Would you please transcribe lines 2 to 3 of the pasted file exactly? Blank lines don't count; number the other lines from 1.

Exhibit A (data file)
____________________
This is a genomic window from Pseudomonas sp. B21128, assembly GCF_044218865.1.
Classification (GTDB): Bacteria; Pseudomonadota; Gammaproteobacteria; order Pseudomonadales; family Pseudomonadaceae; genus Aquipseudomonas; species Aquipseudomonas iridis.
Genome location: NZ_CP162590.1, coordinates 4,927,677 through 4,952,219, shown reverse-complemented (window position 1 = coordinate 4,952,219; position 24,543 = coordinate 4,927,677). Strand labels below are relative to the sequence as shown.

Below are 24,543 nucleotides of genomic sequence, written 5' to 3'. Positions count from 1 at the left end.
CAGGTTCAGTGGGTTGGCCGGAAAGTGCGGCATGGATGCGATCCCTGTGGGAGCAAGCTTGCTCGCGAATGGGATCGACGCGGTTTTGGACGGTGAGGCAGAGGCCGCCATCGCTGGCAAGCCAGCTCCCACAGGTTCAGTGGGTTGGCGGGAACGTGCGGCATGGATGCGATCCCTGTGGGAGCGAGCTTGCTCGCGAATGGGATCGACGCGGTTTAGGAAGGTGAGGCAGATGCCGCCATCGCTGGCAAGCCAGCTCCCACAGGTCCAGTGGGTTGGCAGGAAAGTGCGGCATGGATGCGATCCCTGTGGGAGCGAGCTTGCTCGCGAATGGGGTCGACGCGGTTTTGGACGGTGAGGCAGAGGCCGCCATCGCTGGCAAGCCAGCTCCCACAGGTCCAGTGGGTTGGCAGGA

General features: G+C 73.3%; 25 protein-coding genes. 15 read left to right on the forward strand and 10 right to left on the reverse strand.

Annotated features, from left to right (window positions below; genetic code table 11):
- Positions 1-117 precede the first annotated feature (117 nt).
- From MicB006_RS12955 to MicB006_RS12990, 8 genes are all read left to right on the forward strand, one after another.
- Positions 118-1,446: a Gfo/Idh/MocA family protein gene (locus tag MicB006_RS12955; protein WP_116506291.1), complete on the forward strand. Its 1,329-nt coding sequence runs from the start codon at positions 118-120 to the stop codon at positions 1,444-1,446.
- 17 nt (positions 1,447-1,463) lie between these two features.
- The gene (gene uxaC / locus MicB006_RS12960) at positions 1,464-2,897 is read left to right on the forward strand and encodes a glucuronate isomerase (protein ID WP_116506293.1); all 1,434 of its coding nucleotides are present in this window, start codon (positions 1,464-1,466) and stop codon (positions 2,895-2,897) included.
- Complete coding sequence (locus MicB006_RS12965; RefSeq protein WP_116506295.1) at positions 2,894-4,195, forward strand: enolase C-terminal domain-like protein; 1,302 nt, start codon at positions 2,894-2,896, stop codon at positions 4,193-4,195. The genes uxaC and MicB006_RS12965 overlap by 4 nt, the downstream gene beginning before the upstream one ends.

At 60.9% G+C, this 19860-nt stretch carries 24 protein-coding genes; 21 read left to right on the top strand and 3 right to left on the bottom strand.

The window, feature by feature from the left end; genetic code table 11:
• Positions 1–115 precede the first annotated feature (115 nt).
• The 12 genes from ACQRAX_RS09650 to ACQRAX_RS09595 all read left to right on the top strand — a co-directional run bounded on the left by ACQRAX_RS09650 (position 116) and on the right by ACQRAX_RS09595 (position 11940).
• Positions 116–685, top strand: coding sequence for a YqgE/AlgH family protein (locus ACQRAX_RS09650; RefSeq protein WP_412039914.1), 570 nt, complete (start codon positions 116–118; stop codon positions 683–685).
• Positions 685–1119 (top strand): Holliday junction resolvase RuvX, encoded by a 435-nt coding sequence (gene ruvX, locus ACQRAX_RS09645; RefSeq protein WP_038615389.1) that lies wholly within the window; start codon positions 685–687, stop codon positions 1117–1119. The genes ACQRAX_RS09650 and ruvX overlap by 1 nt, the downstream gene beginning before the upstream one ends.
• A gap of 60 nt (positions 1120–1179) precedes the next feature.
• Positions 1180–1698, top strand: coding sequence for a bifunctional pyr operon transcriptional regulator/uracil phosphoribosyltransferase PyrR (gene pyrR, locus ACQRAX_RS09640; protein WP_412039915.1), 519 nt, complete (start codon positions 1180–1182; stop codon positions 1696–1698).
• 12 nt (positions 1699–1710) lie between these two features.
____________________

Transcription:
Classification (GTDB): Bacteria; Pseudomonadota; Gammaproteobacteria; order Pseudomonadales; family Pseudomonadaceae; genus Aquipseudomonas; species Aquipseudomonas iridis.
Genome location: NZ_CP162590.1, coordinates 4,927,677 through 4,952,219, shown reverse-complemented (window position 1 = coordinate 4,952,219; position 24,543 = coordinate 4,927,677). Strand labels below are relative to the sequence as shown.